Dan wrote an interesting review on ZUKHANAUT last week, so I (Delta-v) thought of one of my favorite comics which I’d like to share as well. I got permission from author and artist Marius Hjelseth to do so. (Actually it was Dan that got me the permission–it’s nice to have powerful and influential friends.)
Since October 20th is a horror/mystery, It will take as little extra description, so here goes:
Six people whose only connection to each other is that each has caused the death of someone are sent letters telling them to go every October 20th to a remote abandoned shack in Iceland, and to remain there from midnight to midnight of that day, because “He” will come for them no matter where they are, but only in that one spot on Earth will they have a chance to survive.
When the comic begins, it has been nine years since “The Rules” were given, and of the original six, three are dead, one is missing, and the other two are making their way to the shack. During the time between October 20ths, the group members have researched their situation to try to make sense of what’s going on. At this session, information is shared which casts doubt on the truthfulness and motives of the person–one “Shields Mcklosky”–who sent the original letters.
The survivors embark on a continent-hopping search for Mcklosky, and some answers, but information is scarce, leads are doubtful, Mcklosky goes by many names–probably all false–and those who will talk at all tell of exploits which probably aren’t true either. If at any time you think you know what’s going on, you’re probably wrong, and if you’re confused, it means you’re paying attention.
How I Found It:
I followed a link from Charlie Wise’s webcomic Groovy, Kinda–a fairly frequent occurrence for me.
Why I Like It:
These are realistically depicted people. They aren’t super-sleuths, they aren’t hyper-intuitive, they aren’t even trained investigators. They’re just deeply flawed and traumatized people doing the best they can in a world where every answer brings more questions, and no answer can be fully trusted…..and yet they go on.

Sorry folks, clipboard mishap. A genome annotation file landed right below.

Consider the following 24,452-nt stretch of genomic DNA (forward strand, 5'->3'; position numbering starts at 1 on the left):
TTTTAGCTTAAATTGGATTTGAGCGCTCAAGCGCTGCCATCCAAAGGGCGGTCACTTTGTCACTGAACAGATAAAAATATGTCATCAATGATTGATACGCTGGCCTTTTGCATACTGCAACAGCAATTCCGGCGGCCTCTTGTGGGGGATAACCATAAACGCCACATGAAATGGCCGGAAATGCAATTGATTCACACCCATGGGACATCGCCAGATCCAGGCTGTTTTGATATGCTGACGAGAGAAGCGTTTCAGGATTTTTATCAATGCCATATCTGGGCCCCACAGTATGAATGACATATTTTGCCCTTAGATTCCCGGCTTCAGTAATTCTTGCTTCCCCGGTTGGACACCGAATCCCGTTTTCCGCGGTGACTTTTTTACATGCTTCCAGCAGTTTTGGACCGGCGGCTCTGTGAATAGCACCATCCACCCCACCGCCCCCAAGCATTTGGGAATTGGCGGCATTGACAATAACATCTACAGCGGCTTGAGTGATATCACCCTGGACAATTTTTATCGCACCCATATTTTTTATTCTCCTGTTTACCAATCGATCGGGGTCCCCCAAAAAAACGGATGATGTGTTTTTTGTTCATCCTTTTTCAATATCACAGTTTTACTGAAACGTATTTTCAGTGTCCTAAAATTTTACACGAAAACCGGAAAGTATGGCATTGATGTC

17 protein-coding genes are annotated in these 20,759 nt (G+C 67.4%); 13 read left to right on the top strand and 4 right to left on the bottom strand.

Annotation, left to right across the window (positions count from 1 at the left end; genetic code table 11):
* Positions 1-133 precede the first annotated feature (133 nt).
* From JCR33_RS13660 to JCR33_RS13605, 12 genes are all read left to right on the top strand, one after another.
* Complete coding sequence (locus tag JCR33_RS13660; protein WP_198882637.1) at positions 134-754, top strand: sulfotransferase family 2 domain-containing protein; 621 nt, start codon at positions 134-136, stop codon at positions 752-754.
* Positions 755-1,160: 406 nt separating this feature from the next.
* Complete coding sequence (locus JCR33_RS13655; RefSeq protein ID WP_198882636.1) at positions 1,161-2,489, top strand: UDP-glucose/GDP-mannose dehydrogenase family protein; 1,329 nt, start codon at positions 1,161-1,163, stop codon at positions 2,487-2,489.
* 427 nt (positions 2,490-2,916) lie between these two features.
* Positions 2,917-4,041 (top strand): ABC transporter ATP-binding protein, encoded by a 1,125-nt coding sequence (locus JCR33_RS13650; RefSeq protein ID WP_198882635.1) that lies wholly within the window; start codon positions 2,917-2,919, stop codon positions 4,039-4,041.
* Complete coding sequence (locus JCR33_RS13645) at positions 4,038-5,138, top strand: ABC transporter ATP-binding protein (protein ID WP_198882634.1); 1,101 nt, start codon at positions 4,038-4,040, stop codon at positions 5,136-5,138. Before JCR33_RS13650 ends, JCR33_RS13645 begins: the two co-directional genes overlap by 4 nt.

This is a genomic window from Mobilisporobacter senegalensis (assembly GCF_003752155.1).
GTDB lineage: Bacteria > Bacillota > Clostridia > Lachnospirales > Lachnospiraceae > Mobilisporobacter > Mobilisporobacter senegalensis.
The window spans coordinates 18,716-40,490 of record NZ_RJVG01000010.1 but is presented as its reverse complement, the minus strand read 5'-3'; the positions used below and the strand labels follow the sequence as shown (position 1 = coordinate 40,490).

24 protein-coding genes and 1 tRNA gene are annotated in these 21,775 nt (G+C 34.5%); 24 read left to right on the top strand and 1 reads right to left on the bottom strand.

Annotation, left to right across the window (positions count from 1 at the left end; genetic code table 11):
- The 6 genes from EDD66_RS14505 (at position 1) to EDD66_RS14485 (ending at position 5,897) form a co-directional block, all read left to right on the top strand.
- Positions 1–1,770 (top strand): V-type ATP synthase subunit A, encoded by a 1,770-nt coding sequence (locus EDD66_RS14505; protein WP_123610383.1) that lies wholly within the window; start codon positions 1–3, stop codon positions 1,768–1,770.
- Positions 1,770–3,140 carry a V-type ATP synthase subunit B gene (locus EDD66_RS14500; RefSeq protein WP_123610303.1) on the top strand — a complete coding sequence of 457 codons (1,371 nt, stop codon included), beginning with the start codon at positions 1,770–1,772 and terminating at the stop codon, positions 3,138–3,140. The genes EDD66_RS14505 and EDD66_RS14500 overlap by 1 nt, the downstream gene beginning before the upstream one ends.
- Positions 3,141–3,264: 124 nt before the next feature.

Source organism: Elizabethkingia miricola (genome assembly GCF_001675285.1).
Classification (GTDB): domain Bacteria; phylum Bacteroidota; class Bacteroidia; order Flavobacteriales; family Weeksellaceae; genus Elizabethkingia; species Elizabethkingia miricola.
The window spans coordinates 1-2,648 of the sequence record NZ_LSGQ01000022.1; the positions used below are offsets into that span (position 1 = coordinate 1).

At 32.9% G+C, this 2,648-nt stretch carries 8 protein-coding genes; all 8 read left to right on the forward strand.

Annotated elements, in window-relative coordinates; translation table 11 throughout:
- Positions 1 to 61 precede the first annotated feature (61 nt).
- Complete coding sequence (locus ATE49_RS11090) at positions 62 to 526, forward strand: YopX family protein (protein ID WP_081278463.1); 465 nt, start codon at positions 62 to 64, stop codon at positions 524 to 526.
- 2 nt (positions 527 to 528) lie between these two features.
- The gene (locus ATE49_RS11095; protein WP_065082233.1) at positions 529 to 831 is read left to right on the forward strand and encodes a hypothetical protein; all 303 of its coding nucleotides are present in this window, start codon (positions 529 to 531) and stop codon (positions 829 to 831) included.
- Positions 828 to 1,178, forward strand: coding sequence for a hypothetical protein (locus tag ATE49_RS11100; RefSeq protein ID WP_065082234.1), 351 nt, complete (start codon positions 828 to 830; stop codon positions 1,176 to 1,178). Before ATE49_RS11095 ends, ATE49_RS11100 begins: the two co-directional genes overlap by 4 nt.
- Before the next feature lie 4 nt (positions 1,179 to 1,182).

I love the fact that the people they interact with are puzzles in their own right, whether they are grudgingly helpful while giving vague hints and warnings, or being suspiciously accommodating, they add their own flavor of uncertainty to the mix.
The story itself is as engrossing as it is perplexing, as there are more than enough, “Oh, I see–no, wait a minute!” moments to keep even the most demanding puzzle solver satisfied, and is, as the saying goes, “a riddle, wrapped in a mystery, inside an enigma.” (my apologies to Sir Winston).
Marius is very god at revealing information that seems to stand up logically, and even better at making me doubt my own reasoning, and thus the validity of that information. This is a real talent, expertly delivered. I’m not a genius, but I’ve been around, and anyone who can keep me this off-balance for one hundred and forty-nine pages is doing pretty well.
The characters aren’t particularly likable sometimes, and yet I love them. I don’t care if they’re the product of someone’s fertile imagination, they’re real, darn it!
The comic’s style has a strong “film noir” feel to it like Dashiell Hammett, or Raymond Chandler, and if the horror owes more to “The Twilight Zone” than to “The Call of Cthulhu”, it adds just the right note of fear.
There’s plenty of angst and frayed nerves, but also enough humor to keep things from becoming depressing. It’s a great roller-coaster of a read, especially when you remember that a roller-coaster does more than just go up and down.
Things I Think Could Be Better:
A minor niggle–I have a hard time reading dark red script on a black background, especially as my eyesight dims. even one or two shades lighter would help.
But now for my biggest (and only other) problem: There’s nowhere to vote! I realize that some creators don’t like or want to bother with it, but when I read a comic I like so much, but can’t vote for it on something like TWC, it feels a little like watching a $100.00 bill swirl down a storm drain. It’s not a deal-breaker, but it makes me sad.
I know that horror isn’t everyone’s cup of tea, or detective fiction either, for that matter, but Marius’ work is so multi-layered that I think it would reward even the doubters.